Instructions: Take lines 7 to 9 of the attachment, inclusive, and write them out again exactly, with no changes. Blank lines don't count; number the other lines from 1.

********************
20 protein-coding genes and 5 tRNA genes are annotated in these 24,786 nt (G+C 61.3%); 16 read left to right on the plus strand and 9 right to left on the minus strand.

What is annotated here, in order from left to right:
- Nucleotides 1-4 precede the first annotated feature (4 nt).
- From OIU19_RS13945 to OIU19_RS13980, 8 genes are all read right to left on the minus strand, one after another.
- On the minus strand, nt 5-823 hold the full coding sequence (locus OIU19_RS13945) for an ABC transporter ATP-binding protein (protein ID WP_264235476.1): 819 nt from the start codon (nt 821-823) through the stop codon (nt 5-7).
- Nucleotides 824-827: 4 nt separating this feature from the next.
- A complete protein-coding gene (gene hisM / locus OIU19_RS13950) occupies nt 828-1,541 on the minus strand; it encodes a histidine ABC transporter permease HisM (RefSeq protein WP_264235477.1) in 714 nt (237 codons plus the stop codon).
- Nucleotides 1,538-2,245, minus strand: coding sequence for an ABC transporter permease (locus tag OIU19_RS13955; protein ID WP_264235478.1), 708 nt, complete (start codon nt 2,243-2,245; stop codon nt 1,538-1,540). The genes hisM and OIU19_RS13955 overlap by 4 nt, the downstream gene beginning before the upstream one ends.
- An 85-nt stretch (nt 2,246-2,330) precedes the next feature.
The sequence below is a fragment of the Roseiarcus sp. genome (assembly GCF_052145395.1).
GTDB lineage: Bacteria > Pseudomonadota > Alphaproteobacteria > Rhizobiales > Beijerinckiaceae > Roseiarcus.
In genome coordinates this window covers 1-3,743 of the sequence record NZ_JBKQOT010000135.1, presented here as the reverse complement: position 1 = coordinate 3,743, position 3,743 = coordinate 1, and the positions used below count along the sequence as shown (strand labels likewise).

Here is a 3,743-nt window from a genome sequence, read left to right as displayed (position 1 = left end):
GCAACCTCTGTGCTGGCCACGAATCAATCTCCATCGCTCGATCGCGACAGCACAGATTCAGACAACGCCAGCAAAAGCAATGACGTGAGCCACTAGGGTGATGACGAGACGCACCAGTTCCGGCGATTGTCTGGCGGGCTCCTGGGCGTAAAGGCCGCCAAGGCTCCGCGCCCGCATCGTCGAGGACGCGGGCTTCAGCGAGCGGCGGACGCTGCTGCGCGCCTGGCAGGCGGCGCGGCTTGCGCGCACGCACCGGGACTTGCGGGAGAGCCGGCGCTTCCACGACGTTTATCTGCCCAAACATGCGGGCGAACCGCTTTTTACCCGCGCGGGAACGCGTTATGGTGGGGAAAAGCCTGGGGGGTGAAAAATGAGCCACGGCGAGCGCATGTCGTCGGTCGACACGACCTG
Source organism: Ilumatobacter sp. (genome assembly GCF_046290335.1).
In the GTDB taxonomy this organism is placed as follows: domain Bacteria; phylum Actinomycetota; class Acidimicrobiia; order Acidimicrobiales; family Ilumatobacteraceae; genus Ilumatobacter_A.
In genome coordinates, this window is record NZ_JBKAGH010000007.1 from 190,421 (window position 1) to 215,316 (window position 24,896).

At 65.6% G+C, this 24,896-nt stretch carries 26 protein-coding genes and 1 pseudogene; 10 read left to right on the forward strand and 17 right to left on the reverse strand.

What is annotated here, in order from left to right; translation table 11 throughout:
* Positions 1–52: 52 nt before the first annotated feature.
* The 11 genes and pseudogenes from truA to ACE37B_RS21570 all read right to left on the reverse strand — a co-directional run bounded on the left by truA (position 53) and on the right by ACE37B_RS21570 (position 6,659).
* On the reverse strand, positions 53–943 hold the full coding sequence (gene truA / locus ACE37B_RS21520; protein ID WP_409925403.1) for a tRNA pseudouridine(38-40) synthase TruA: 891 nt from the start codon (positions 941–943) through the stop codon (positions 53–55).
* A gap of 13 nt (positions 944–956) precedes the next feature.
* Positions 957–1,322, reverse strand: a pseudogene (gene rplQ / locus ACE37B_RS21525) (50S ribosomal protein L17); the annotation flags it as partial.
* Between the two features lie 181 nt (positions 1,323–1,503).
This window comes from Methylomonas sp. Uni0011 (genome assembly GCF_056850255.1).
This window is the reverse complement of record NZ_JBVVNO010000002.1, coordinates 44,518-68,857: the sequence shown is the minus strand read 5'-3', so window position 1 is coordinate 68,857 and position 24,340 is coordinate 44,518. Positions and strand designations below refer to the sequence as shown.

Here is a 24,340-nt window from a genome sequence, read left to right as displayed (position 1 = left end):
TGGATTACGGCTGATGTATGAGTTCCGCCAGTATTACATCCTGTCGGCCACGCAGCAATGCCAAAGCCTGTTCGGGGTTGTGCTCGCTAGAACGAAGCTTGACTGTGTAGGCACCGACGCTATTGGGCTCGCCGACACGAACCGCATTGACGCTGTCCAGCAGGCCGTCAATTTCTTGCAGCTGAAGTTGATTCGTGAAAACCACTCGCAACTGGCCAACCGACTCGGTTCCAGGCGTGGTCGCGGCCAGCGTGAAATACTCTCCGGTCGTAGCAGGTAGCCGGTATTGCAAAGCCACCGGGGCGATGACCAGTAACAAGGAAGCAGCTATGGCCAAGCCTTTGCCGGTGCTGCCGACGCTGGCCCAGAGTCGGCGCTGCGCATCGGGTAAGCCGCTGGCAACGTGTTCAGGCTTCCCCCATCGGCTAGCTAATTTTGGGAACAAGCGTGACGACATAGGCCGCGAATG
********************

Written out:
- A complete protein-coding gene (gene hisM / locus OIU19_RS13950) occupies nt 828-1,541 on the minus strand; it encodes a histidine ABC transporter permease HisM (RefSeq protein WP_264235477.1) in 714 nt (237 codons plus the stop codon).
- Nucleotides 1,538-2,245, minus strand: coding sequence for an ABC transporter permease (locus tag OIU19_RS13955; protein ID WP_264235478.1), 708 nt, complete (start codon nt 2,243-2,245; stop codon nt 1,538-1,540). The genes hisM and OIU19_RS13955 overlap by 4 nt, the downstream gene beginning before the upstream one ends.
- An 85-nt stretch (nt 2,246-2,330) precedes the next feature.